2. What are the grounds for your opposition under the Act?

Your grounds for opposition need to be factual and specific, and related to the grounds for opposition under the Act. You will need to back them up with evidence.

If you decide to oppose the application, decide on the specific grounds for this under the Act. For example:

  • Your opposition may relate to the object of the Act (section 4) ie, that “(a) the sale, supply, and consumption of alcohol should be undertaken safely and responsibly; and (b) the harm caused by the excessive or inappropriate consumption of alcohol should be minimised”.
  • Noise levels, rubbish or nuisance from the premises would affect the neighbourhood (section 105(1)(a) and (h)).
  • There have been problems with a licensed premises (bar or bottle shop) run by the applicant before (section 105(1)(b)).
  • The application does not meet the criteria set down in a local alcohol policy (section 105(1)(c)).

3. What does the application lack?

Consider what the application is lacking: why it does not meet the object of the Act. For example, is it lacking controls to ensure that alcohol-related harm will be minimised and amenity and good order will not be reduced other than to a minor extent?

4. Why are you opposing this application?

You need to determine why you are opposing the application and link the grounds of your opposition to the specific premises. You need to look for specific local evidence of existing alcohol-related harm and if possible any related to the premises in question.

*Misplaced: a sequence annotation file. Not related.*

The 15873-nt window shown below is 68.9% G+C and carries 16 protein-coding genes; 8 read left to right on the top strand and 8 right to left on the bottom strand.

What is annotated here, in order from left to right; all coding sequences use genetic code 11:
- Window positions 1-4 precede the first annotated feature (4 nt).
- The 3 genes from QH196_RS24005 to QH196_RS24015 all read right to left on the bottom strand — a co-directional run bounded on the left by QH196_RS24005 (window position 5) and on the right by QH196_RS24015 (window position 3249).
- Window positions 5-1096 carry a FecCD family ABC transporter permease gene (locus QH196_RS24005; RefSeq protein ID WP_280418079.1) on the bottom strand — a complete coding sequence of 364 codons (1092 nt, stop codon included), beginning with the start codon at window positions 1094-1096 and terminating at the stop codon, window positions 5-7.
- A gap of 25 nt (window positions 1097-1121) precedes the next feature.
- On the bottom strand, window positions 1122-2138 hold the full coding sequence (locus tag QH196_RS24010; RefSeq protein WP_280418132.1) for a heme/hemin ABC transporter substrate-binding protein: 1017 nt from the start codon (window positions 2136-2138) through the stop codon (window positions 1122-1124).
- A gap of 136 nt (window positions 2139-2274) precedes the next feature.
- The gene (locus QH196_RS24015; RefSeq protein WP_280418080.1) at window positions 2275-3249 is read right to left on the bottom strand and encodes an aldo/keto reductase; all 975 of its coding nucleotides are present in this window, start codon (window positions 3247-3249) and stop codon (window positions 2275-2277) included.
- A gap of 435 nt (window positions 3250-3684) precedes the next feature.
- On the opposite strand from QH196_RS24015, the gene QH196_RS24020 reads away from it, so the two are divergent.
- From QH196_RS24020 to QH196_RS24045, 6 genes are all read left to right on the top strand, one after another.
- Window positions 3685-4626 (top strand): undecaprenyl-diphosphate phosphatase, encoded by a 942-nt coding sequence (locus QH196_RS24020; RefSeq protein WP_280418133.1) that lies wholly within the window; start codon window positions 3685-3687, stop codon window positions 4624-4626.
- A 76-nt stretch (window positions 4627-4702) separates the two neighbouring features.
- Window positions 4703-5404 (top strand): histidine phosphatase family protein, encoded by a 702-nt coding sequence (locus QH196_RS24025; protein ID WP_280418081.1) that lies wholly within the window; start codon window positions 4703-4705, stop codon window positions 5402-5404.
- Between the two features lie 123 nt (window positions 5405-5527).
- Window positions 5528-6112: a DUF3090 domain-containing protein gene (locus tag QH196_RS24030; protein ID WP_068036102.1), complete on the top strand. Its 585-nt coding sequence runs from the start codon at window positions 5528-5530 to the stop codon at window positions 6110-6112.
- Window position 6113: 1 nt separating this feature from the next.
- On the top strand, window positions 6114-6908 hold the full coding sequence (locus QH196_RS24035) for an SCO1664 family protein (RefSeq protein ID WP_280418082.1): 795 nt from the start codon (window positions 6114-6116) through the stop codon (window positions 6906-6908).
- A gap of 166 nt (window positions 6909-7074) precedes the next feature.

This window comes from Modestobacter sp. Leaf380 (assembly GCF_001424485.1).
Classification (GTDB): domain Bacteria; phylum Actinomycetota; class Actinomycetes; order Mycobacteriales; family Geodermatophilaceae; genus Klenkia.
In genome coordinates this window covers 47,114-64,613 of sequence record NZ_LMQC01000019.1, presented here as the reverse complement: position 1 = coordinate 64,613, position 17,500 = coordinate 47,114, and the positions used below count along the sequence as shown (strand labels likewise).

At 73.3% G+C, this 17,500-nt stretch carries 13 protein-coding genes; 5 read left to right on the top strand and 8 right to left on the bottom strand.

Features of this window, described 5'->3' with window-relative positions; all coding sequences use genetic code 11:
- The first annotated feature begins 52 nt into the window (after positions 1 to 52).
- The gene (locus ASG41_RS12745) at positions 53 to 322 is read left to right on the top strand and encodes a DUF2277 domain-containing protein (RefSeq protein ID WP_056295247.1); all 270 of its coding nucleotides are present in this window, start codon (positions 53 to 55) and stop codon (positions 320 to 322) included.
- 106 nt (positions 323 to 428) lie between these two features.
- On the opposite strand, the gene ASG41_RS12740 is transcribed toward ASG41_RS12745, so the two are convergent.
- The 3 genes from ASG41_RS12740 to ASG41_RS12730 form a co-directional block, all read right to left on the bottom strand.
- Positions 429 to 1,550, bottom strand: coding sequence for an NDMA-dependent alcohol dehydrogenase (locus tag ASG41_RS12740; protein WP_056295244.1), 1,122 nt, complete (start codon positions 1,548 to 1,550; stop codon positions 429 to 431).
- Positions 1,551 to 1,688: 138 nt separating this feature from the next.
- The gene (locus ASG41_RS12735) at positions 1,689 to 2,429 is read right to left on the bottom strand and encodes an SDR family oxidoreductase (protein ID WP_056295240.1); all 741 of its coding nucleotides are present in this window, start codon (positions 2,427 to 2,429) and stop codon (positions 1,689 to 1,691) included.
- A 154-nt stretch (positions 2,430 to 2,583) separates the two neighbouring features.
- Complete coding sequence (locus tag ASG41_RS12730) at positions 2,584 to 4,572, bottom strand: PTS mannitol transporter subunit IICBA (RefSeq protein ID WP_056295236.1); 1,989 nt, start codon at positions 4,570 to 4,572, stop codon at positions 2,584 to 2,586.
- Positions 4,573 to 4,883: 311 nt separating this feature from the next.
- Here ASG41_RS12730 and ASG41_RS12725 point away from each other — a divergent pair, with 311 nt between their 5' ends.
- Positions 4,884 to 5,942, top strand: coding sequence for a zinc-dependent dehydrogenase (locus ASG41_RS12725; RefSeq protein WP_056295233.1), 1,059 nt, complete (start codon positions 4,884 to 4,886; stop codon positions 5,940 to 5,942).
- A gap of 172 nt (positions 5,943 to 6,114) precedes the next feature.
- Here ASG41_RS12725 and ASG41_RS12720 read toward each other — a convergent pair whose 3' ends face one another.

For example, you may put to the committee that, in considering licence applications, it ‘must’ have regard to (i) the object of minimising the harmful effects of excessive or inappropriate consumption of alcohol and (ii) the effects on users of the locality.

You may argue, for example, that “users of the locality include minors and persons who are particularly susceptible to the harmful effects of alcohol and the premises in question have failed several Controlled Purchase Operations in recent years. If granted, this licence would increase the exposure of alcohol and the availability of alcohol to such persons. That is clearly inconsistent with the object of minimising alcohol-related harm”.

5. What evidence do you have?